In 2014, the City of Winnipeg confirmed that the Southwest Rapid Transit Corridor, Stage 2 (SWRTC2) would run through or in close proximity to four of the above mentioned Major Redevelopment Sites. This decision was based on economic analysis and business case development that confirmed that these sites were uniquely positioned to accommodate high-density development.  The development of these sites along the rapid transit corridor would encourage residents and visitors to consider transit as a primary transportation choice and in doing so, would position the Southwest Rapid Transit Corridor for success.

While the sites were noted as a ‘game changing’ opportunity for the city, OurWinnipeg – Complete Communities, identified that these sites could be difficult to develop. The policy sections that provide the important direction on how these sites could develop, are The Rapid Transit Corridor (03-2i) and Major Redevelopment Sites (03-3) which confirm that these sites could face challenges that will require both the City and the Developer to work in alignment and in a collaborative manner to address issues unique to the sites.



“These Major Redevelopment Sites are either located within or adjacent to existing communities, and this proximity makes them highly valuable. While in many cases, there are challenges to their redevelopment, such as the potential requirement for infrastructure upgrades, fractured land ownership and possible contamination, Major Redevelopment Sites present large scale opportunities to enhance Winnipeg’s urban fabric by repurposing obsolete land uses as new developments….Given its interest in redevelopment of these sites, the City will work to help reduce these barriers.”

Complete Communities, pgs. 66 and 67


The Major Redevelopment Site (MRS) and Rapid Transit Corridor sections contain a set of direction strategies. These directions stress the imperative of planning and developing careful but aggressive density in these sites. The sections are unique when compared to the rest of the Complete Communities plan, including a unique perspective that the overall need for these sites is to accommodate major density, including setting minimum density targets (as opposed to maximum density targets) and that the City will work with the developer to align infrastructure improvements to accommodate redevelopment opportunity.


Policy Directions & Implementation

Policy Directions for a Major Redevelopment Site located along a Rapid Transit Corridor:

  • Collaborate on a planning process that is guided by a set of proactive implementation tools. (03-3 – D1; page 68).

These tools are set out in Section 14 – Implementation and include:

    • Engage in a collaborative and integrated planning;
    • Identify infrastructure related requirements to support the MRS site plan as part of the planning process and work with the developer including assigning requirements and if at a regional scale, aligning those requirements within City budget process;
    • Market and communicate why MRS development is imperative for the City’s ability to accommodate growth and change and work with community and stakeholders to understand why they are important (03-3 page 66; 14 – D1, 2, 3, 4 pages 136 – 141)


  • Plan for Transit-Oriented Development (TOD) including “significant densities, more amenities, better use of parking, calming of streets, improvements to the public realm and greater affordability than would be financially feasible otherwise in a traditional market driven project” (03-2i – D3; page 63; 03-03 – D4)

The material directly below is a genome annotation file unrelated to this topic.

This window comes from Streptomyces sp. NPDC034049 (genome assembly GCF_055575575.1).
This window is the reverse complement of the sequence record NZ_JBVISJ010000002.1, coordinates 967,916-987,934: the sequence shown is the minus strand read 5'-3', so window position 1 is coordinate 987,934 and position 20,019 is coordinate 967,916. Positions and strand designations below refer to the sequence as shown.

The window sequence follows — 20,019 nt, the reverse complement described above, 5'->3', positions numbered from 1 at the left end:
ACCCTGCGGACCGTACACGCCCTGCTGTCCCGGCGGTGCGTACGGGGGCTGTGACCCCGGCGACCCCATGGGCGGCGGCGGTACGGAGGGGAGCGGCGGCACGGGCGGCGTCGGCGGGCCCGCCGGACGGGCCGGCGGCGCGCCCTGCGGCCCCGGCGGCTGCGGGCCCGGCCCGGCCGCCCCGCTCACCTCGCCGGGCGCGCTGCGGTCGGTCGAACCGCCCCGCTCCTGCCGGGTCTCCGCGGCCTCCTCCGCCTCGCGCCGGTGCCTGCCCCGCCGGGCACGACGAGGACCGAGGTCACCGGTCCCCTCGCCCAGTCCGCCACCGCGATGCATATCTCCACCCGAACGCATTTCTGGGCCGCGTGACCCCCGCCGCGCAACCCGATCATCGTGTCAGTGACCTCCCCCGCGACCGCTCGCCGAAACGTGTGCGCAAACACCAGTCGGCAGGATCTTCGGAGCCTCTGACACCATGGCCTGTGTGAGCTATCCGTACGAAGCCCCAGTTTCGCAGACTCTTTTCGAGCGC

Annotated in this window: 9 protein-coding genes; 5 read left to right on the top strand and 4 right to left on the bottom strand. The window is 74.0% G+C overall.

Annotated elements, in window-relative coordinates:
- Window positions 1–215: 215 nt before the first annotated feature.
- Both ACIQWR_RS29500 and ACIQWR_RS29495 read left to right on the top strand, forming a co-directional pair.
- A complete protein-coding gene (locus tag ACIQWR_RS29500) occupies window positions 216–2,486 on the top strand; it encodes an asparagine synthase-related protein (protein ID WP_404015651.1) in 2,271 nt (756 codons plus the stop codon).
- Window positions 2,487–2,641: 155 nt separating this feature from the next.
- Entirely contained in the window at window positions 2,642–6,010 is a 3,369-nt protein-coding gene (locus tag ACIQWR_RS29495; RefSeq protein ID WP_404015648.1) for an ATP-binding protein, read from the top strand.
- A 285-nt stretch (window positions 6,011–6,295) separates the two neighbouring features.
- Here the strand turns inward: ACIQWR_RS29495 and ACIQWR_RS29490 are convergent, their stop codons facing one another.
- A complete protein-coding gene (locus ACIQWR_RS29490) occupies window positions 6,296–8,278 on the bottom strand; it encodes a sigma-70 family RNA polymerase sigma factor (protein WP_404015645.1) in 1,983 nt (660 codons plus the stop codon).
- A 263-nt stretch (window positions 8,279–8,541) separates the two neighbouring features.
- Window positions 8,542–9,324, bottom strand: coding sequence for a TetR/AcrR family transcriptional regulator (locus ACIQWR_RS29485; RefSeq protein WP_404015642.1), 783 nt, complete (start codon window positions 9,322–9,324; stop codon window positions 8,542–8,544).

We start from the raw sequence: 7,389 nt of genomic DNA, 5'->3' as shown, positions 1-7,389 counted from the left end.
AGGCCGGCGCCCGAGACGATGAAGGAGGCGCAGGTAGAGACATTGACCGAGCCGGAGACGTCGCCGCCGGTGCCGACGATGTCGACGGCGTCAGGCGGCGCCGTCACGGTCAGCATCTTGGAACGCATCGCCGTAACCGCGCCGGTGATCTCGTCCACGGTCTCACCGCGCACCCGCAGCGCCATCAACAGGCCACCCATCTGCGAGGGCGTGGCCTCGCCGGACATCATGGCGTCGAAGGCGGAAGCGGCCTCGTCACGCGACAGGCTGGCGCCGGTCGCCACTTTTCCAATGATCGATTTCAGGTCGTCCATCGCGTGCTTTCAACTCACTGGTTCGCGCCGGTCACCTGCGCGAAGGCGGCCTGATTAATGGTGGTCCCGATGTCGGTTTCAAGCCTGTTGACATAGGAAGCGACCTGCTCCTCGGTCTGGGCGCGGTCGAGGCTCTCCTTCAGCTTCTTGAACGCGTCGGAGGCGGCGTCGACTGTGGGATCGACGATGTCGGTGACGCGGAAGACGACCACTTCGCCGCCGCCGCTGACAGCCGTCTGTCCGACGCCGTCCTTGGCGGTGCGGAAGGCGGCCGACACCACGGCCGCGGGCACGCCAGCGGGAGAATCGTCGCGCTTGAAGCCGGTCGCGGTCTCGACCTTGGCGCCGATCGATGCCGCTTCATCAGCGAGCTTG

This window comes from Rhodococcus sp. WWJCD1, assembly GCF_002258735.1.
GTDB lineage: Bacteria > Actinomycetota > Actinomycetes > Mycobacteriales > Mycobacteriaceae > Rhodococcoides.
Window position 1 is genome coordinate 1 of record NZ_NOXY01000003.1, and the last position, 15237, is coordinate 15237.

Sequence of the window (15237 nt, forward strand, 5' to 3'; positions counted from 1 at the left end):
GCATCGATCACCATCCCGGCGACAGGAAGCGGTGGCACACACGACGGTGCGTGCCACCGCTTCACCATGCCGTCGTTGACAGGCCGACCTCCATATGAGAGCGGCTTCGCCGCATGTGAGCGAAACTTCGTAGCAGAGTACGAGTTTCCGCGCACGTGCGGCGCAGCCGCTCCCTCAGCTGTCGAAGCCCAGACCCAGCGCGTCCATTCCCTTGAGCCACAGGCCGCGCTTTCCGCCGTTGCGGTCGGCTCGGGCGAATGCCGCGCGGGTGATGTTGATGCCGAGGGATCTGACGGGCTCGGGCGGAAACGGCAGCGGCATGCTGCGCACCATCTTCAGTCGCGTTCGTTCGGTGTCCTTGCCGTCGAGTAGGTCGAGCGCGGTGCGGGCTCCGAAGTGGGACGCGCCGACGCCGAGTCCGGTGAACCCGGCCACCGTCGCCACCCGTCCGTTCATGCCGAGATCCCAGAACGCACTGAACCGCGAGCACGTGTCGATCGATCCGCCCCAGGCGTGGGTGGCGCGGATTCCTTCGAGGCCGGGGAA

• Remove barriers in the way of developing MRS sites such as regional infrastructure improvements and contamination clean-up (03-3 page 67)
  • Ensure that there is proper infrastructure and servicing along the corridor in nodes (i.e. MRS) to enable higher density development (03-2i – D 1; page 62)
  • While an expectation of the developer is to plan for development with the City and meet specific planning objectives, the City is expected to be very proactive and address and remove barriers that have the potential to derail successful planning and development of the site.
  • Require densities high enough to justify investment in infrastructure upgrades (03-3 D1, 2, 3, 4 – page 66). MRS development (especially those along a Rapid Transit Corridor) depends on densities to create a “critical mass that can support neighbourhood retail and vibrant, people-oriented places. These densities must be designed in a way that creates attractive communities where modes of active transportation and public transit are competitive with the private automobile.” (page 66, Our Winnipeg – Complete Communities)
  • Require developer to meet minimum density standards (03-2i -D3; page 63 and 03-3 D1; page 69). Unlike any other component in Our Winnipeg – Complete Communities the expectation of a MRS site located along rapid transit is that the developer will commit to maximizing development potential.
  • Require demonstration, through planning, strong urban design and attractive parks, places and open spaces including being sensitive to any significant features or resources (03-3 D 4; page 69).
  • Requiring adherence to principles of Transit-Oriented Development (03-2i -D2; page 62/03-3 D2; page 68).
  • Address inadequate infrastructure often associated with MRS sites including cost sharing of infrastructure requirements and for regional infrastructure, planning ahead to integrate any budget requirements well in advance of actual development (03-3 D2; page 68)
  • Address any contamination (03-3; page 67/ 03-3 D3; page 68)


Complete Communities – Transformative Areas – pgs 61-69